Regional Information

Learn about the diverse Pacific Islands region and explore island history, geography, population statistics, geology, and more!



Hawai’i is the 50th state of the U.S. and consists of eight main islands. Honolulu, O’ahu, is the capital of Hawai’i. The Hawai’i Archipelago also includes the Northwestern Hawaiian Islands, composed of 137 islands, islets, atolls, sandbars and coral reefs.

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Marshall Islands

The Marshall Islands are a chain of coral atolls and volcanic islands in Micronesia. The atolls and islands are situated in two parallel northwest-southeast chains, known as the Ratak (Sunrise) and Ralik (Sunset) groups.

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Guam belongs to the Mariana Islands chain. It is found on the southern end of the 15 islands, and is the largest island with a land area of 210 mi2. It is the westernmost territory of the U.S. and is located on the other side of the date line.

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Northern Mariana Islands

Located 5,500 miles to the west of the U.S. mainland, the Northern Mariana Islands are part of a volcanic chain created by a subduction zone between the Pacific and Philippine plates. Active volcanoes can be found on some of the islands.

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Federated States of Micronesia

The Federated States of Micronesia (FSM) consist of four island groups, totaling 607 islands. FSM adopted their constitution in 1979 and gained independence in 1986 under a Compact of Free Association with the U.S.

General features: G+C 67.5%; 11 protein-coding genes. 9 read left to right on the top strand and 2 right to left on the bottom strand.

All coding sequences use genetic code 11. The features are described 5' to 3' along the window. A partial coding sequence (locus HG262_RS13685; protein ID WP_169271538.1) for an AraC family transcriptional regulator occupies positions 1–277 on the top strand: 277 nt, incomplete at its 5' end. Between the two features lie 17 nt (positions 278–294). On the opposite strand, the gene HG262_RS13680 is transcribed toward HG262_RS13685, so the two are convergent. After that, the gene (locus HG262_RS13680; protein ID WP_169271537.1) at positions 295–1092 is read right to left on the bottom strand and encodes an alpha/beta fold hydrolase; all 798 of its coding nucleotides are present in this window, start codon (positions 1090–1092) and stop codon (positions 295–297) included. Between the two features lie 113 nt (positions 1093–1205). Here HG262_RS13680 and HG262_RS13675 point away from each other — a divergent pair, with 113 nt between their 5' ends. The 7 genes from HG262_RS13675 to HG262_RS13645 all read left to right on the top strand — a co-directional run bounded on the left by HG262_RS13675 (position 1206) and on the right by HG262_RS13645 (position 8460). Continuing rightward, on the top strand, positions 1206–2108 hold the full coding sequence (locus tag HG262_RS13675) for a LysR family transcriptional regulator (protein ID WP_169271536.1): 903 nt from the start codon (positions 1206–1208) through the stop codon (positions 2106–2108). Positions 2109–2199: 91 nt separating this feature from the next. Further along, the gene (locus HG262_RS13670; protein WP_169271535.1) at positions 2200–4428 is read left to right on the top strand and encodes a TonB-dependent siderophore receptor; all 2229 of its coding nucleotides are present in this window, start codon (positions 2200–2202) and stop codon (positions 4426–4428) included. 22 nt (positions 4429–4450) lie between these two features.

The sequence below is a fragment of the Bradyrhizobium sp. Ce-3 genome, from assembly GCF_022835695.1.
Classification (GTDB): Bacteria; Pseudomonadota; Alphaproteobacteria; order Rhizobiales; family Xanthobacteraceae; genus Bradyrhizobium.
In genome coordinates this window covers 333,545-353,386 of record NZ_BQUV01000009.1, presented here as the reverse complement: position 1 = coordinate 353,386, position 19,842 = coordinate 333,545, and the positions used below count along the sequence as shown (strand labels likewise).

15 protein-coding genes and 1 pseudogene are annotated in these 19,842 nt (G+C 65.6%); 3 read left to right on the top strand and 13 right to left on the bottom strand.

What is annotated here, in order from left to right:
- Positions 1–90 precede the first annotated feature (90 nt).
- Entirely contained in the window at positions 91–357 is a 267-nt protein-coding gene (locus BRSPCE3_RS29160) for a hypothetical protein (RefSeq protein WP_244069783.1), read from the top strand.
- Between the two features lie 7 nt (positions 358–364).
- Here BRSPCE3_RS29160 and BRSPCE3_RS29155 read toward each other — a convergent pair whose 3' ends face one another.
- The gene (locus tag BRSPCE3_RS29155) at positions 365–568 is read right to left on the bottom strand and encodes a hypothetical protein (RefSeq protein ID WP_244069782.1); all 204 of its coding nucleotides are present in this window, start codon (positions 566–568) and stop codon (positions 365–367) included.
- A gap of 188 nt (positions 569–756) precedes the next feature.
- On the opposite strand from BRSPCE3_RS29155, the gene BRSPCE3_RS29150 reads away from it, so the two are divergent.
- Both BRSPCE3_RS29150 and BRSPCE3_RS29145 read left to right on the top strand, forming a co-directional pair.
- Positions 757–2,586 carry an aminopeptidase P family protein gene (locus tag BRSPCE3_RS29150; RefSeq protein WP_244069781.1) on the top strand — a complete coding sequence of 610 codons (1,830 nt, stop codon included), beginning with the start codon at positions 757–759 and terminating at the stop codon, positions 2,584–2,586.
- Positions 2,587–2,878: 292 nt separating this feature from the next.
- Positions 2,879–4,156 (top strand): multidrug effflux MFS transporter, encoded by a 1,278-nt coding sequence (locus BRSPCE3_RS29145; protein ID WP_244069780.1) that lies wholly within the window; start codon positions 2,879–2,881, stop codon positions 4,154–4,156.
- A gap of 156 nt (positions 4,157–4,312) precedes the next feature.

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Palau consists of six major island groups that make up more than 300 islands. Koror city on the island of Koror was the former capital and has the largest population in Palau. Melekeok became the capital in October 2006.

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American Samoa

American Samoa consists of seven islands and two atolls with the island of Tutuila being the largest among them. American Samoa is located south of the equator and about halfway between Hawai’i and New Zealand.

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Wake Island

Wake Island is an atoll that consists of three low lying coral islets: Peale, Wake, and Wilkes, which sit on an underwater volcano. Its shallow lagoon has a maximum depth of about 14 ft and is completely enclosed by the atoll reef rim.

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Brown boobies stake out positions atop the posts of an old pier at Johnston Atoll National Wildlife Refuge in the Pacific. (Lindsey Hayes/USFWS)

Johnston Atoll

Johnston Atoll belongs to the U.S. Minor Outlying Islands and is administered by the U.S. Department of Defense. The atoll consists of four islands, Johnston and Sand Island, and two artificial islands formed by coral dredging.

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Howland & Baker Island

Located in the Equatorial Pacific, Howland and Baker Islands are both uninhabited islands that are part of the Pacific Remote Islands Marine National Monument. The islands’ combined size compares to New York’s Central Park (1,300 mi2).

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Palmyra Atoll

Palmyra Atoll consists of an extensive reef, two shallow lagoons, and about 50 sand and reef-rock islets and bars covered with vegetation. Cooper Island in this atoll is owned by The Nature Conservancy and the remaining part of land and waters is under the jurisdiction of the U.S. Fish and Wildlife Service.

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Jarvis Island

Jarvis Island belongs to the Line Islands Chain and is part of the Pacific Remote Islands Marine National Monument.  Located 25 miles south of the equator, the islands have no natural freshwater resources and the center of Jarvis is a dried lagoon.

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